In the illustrated embodiment, toggle 234 may be used to cause system 100 to record music that it generates. In this way, generated music may be stored and played back at a later time. The music may be recorded in any suitable way. For example, system 100 may store a copy of the music it generates. As another example, system 100 may record the music it generates by using a recording device such as a microphone. The recorded music may be stored using any suitable non-transitory computer-readable storage medium.

In some embodiments, system 100 may generate the sequence of audio segments in accordance with a beat pattern. For example, the sequence of audio segments may be generated such that beats in an audio segment are synchronized to the beat pattern. Such a mode may be termed a “pulse” mode because audio segments are synchronized to the beat pattern so that (potentially after appropriate time-scale or other processing) a beat in an audio segment or the entire audio segment may be played for each beat in the beat pattern. The beat pattern may be obtained from any suitable source and, for example, may be obtained using tempo controls such as button 224, toggle 226, and dial 228, described above. However, in other embodiments, system 100 may generate the sequence of audio segments without synchronizing the audio segments in the sequence to a beat pattern. In such a “free play” mode, a user may manually trigger playback of audio segments (e.g., by using selectable elements 212). Toggle 236 allows a user to control whether or not system 100 generates the sequence of audio in accordance with a beat pattern. For example, setting toggle 236 in a first position may cause the system to operate in “pulse” mode and generate music in accordance with a beat pattern, while setting toggle 236 in a second position different from the first position may cause the system to operate in “free” model and generate music without synchronizing audio segments to a beat pattern.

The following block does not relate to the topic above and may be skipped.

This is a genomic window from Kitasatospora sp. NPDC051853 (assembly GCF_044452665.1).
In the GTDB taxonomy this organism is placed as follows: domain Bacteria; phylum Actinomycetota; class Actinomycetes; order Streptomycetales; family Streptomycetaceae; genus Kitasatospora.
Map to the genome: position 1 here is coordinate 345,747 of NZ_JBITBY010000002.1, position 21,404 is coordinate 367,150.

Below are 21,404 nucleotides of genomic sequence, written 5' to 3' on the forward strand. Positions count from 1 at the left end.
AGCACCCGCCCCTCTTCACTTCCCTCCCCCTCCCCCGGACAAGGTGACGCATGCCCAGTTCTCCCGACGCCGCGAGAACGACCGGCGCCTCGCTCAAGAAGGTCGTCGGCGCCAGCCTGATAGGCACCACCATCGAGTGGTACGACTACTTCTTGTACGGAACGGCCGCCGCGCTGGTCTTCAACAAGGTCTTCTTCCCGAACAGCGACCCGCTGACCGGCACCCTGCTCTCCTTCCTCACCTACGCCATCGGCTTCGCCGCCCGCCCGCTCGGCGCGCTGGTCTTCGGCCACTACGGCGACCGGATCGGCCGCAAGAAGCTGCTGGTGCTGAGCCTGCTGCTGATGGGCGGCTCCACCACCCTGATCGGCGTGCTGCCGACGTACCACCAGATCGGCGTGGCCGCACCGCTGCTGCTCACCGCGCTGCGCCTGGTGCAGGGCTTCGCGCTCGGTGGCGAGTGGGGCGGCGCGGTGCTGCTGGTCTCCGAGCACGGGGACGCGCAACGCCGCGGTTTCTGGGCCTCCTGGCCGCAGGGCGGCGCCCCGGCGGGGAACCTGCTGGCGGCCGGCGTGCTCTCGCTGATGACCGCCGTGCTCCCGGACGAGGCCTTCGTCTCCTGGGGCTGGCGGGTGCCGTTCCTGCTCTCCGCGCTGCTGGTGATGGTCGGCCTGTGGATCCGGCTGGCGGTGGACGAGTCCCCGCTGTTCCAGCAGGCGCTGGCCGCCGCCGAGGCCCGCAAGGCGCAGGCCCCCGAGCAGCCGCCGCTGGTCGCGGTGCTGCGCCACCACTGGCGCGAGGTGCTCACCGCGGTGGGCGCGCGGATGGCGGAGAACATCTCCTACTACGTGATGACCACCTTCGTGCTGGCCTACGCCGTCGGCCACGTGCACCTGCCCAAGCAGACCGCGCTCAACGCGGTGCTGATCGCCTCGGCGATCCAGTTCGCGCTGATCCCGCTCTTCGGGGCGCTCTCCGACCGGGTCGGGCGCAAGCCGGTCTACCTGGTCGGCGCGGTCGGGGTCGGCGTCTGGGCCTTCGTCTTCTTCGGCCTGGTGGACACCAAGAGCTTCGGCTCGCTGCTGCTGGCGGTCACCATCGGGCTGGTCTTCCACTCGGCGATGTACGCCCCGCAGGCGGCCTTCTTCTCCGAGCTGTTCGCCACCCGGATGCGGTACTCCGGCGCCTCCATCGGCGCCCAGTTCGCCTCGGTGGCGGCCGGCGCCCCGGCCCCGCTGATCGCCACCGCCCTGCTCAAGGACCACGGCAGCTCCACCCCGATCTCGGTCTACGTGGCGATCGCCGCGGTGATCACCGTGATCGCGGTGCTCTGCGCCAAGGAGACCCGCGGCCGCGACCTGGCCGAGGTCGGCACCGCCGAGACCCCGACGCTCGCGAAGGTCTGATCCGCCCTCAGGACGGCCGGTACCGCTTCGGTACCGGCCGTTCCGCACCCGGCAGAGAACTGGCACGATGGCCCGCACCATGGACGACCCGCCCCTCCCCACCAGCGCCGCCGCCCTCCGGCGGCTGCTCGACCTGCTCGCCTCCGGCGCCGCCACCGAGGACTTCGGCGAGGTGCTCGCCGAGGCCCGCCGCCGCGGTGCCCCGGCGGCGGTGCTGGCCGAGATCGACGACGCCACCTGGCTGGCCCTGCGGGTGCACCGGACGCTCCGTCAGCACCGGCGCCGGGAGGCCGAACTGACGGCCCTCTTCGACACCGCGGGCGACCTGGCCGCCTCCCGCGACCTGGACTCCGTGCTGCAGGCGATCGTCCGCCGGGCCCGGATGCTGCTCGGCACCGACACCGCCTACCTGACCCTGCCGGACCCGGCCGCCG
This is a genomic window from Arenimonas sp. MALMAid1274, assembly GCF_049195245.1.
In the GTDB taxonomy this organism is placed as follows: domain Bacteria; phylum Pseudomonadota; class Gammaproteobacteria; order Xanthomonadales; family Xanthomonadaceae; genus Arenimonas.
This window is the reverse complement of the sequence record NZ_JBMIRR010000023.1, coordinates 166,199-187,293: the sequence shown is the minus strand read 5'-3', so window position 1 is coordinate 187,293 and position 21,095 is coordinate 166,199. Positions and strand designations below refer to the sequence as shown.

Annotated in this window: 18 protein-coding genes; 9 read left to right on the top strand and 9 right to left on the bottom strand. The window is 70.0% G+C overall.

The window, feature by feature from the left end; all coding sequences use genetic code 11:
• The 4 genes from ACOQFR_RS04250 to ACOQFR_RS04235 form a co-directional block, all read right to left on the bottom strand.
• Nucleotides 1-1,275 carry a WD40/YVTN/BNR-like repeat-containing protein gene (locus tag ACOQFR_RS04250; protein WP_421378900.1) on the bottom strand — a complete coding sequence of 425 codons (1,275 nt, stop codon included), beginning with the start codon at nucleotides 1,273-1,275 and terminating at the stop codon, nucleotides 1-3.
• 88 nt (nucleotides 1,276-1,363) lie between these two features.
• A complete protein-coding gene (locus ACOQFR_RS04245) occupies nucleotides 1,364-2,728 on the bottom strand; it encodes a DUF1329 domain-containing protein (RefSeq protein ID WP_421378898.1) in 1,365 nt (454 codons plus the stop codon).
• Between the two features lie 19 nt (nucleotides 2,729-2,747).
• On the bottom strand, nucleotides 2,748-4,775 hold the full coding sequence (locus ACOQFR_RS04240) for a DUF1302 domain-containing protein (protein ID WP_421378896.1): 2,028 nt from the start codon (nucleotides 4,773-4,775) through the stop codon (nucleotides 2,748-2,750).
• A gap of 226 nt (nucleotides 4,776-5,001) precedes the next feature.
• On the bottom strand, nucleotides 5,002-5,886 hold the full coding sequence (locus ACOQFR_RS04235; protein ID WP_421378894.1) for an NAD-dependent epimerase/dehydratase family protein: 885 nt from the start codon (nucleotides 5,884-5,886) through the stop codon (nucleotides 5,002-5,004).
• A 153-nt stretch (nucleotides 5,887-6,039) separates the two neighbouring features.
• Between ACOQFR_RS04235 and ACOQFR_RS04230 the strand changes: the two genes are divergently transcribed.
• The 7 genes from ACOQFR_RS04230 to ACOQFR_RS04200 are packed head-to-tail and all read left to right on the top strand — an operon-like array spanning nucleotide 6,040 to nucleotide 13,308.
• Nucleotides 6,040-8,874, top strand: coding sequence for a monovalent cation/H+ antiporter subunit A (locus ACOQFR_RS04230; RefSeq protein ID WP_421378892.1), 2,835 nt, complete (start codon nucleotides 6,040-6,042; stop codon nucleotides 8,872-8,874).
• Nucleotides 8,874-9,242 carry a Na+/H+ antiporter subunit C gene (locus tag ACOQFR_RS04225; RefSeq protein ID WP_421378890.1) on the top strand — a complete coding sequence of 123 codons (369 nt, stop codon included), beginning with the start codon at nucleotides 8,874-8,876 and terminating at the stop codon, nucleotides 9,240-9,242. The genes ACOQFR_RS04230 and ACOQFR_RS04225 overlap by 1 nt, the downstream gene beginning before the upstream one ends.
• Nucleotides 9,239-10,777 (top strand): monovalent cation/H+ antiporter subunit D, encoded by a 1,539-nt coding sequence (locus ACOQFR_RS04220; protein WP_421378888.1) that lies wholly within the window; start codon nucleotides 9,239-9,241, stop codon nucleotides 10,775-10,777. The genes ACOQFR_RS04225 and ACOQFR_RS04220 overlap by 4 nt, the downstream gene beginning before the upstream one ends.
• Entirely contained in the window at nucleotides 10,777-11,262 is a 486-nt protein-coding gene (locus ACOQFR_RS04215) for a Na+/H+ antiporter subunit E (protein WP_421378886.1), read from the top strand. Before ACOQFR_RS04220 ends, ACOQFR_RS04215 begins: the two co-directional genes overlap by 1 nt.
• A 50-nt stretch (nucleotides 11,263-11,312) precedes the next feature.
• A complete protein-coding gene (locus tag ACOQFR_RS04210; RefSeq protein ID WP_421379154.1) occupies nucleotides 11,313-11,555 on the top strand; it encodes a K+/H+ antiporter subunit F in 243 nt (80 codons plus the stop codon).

FIG. 2D shows various onboard input devices 112 disposed on side surface 208 including dial 238, toggle 240, and dial 242. It should be appreciated that, in some embodiments, one or more other devices (e.g., onboard input devices or any other suitable type(s) of devices) may be disposed on side surface 208 in addition or instead of the onboard input devices 112 shown in FIG. 2D to perform the same or other functions, as aspects of the technology described herein are not limited in this respect.

In the illustrated embodiment, dial 238 controls the volume of sound played by system 100. Toggle 240 may be used to apply high- or low-pass filtering to the generated sequence of audio segments. When toggle 240 is in a first position, system 100 may apply a high-pass filter to the generated sequence of audio segments. The cutoff frequency of the high-pass filter may be set by using dial 242. When toggle 240 is in a second position different from the first position, system 100 may apply a low-pass filter to the generated sequence of audio segments. The cutoff frequency of the low-pass filter may be set by using dial 242. The cutoff frequencies of the low- and high-pass filters may be set to default values such as 50 Hz and 50 Khz, respectively, for example. When toggle 240 is in a third (“neutral”) position different from the first and second positions, neither low- nor high-pass filtering are applied to the generated sequence of audio segments.

FIG. 2E shows various external input/output devices disposed on side surface 210 including ports 244, 246, and 248. It should be appreciated that, in some embodiments, one or more other devices may be disposed on side surface 210 in addition or instead of the external input/output devices shown in FIG. 2E to perform the same or other functions, as aspects of the technology described herein are not limited in this respect.